Water Resources Technician Training - Opportunity Still Open
The Water Resources Technician Training (WRTT) is a Program of the Bureau of Indian Affairs, AmeriCorps and Stewards. The 26-week program begins with a 4-week training followed by a 22-week AmeriCorps service experience. The program is designed to expose participants to water resources related careers and provide members with valuable on-the-job experience that may lead to future employment. The 4-week training is held at the University of Arizona in Tuscon. All training expenses, including to and from travel as well as room and board are paid for by the program. The training covers many subjects including hydrology, water pollution, water conservation and water quality testing.
Once a member successfully completes his/her training, they will have the opportunity to complete a 22-week internship experience at the Federal, State, Tribal Government or non-profit agency. This internship provides a living allowance. Host sites are located throughout the United States. These projects provide both educational and professional development for members through hands-on, in the field experiences. In addition to training and field experience, members receive mentorship and job experience, all leading to water-related careers in the future.
What is DNR doing about current issues affecting moose?
Moose nationwide have been struggling with several issues, namely parasite loads and a warming climate. Maine is fortunate enough to have the highest moose population in the lower 48 states, estimated at 75,000 moose statewide. http://www.maine.gov/ifw/wildlife/species/mammals/moose.html However, our moose are not immune from these issues. Brain worm (the meningeal worm) has long affected moose as their territories overlap with white-tail deer, the carriers of the worm. However, lungworm and winter tick http://www.penobscotnation.org/departments/natural-resources/wildlife-and-wetlands/wildlife-disease-information are somewhat newer parasites that have started to negatively impact moose populations in Maine in recent years. Lungworm and winter tick occurring separately in an otherwise healthy moose are often not lethal. However, when an animal is a host to 2 or 3 of these parasites, the moose is often weakened to the point that it cannot survive.
The Maine Department of Inland Fisheries and Wildlife is 3 years into a 5 years study looking at moose mortality. They have male, female, and calf moose radio-collared in western and northern Maine. When one of those animal dies, a full necropsy (an autopsy for animals) is performed and cause of death is determined. In most cases of mortality winter tick is a significant contributor, along with lungworm and brain worm. Moose in their first year of life (calf – yearling) are the most susceptible and are the ones dying in higher numbers. This is concerning as they are the “next generation” that is needed to sustain the population.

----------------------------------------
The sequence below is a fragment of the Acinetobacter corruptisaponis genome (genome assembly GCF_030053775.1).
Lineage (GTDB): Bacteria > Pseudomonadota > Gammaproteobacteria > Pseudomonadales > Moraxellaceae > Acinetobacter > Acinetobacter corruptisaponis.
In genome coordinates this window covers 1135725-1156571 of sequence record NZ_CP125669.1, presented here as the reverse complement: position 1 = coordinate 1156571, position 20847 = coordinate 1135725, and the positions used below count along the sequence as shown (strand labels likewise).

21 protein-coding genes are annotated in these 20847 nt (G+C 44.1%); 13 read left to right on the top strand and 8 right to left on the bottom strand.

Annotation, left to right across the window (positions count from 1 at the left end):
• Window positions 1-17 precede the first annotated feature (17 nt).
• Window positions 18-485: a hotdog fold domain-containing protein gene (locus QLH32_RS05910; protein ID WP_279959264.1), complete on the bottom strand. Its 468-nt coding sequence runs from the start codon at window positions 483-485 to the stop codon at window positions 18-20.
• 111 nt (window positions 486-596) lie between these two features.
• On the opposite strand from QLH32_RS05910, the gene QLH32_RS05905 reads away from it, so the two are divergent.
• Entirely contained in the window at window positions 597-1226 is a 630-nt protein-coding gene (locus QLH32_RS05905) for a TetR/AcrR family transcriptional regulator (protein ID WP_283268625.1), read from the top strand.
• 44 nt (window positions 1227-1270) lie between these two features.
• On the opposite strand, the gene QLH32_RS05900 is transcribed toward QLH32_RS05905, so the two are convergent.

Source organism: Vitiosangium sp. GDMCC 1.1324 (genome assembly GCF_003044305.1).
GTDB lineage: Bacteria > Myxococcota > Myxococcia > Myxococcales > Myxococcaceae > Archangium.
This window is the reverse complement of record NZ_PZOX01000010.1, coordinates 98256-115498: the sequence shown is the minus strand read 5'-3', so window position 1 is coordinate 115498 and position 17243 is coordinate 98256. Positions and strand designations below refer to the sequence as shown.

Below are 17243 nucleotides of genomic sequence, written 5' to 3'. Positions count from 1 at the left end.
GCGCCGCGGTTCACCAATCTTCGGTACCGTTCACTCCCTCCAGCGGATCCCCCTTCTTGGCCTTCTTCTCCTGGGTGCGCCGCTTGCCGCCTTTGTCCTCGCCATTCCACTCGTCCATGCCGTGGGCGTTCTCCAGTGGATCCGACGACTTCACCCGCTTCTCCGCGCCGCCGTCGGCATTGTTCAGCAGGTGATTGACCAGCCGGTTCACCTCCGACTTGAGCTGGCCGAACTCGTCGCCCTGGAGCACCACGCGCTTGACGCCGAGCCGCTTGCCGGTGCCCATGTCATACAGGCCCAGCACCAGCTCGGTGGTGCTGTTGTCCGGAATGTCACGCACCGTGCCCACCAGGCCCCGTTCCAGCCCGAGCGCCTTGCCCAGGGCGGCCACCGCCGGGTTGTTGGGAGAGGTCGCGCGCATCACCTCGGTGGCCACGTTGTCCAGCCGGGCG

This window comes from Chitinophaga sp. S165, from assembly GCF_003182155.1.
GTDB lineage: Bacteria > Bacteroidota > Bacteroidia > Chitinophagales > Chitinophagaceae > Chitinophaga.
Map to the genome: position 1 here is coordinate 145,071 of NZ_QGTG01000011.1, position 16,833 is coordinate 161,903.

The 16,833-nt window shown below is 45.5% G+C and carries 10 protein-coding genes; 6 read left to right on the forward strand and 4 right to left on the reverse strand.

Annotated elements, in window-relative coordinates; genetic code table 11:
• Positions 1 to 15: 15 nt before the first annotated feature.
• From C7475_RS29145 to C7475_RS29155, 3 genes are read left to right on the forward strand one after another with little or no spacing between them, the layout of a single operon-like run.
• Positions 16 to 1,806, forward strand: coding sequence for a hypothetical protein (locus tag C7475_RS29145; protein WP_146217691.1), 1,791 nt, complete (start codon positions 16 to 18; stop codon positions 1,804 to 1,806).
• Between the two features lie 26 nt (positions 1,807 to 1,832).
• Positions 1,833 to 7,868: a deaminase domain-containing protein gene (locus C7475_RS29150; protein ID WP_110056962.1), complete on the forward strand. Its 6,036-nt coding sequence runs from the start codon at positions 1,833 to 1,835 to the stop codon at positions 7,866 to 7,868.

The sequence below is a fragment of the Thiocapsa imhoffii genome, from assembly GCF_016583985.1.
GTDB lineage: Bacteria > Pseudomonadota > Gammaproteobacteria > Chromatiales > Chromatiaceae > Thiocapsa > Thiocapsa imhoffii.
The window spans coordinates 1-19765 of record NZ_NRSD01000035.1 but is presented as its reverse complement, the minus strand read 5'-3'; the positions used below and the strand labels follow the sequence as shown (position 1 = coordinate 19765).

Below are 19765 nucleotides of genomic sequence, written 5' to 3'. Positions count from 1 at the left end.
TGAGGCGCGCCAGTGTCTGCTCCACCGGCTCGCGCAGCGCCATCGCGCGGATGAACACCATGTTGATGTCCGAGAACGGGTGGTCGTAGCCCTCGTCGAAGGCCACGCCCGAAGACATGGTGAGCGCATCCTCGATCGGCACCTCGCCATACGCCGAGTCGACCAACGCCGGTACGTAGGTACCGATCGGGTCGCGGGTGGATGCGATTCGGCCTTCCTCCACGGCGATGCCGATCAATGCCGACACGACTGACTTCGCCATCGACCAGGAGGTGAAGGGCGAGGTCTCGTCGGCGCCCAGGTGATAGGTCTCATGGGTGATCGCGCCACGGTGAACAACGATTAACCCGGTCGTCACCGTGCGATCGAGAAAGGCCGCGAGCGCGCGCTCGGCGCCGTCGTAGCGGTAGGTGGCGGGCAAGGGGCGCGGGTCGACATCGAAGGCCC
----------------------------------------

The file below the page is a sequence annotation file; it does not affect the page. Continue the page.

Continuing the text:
The Penobscot Nation Department of Natural Resources is taking this issue seriously and will be collecting data from moose (and also deer) at tagging stations this fall. Biologist Kristin Peet and her technician will be visiting tagging stations and asking hunters from PIN lands if they can collect biological data from their harvested animals. Information of sex, weight, antler spread, age, overall health, and tick loads will be recorded to better understand the condition of moose on PIN lands. If hunters would like to help or if anyone has any questions, please contact Kristin Peet at 207-817-7363 (work) or 207-991-1470 (cell).
As of May 30, 2017
- North Road Gate - OPEN
- South Road Gate - OPEN
- The IP Gate at the Lincoln exit - OPEN
- Gate at the end of Seboeis Road - OPEN
- The Boy Scout Road Gate - OPEN
T2R8 (South Branch Lake Area) - OPEN
T1R6 (Grindstone) – OPEN
- Both gates on the Carriage Road - OPEN
- Huston Brook Gate - OPEN
- Poplar Mtn Road - OPEN
Williamsburg (KI Tract New Gate) - OPEN
EPA recently has taken action to protect tribal health and water quality by proposing water quality standards in Maine and tribal waters. The opportunity for public comment ended on June 20. You can review the proposal, related documents, and the comments received by EPA on its proposal at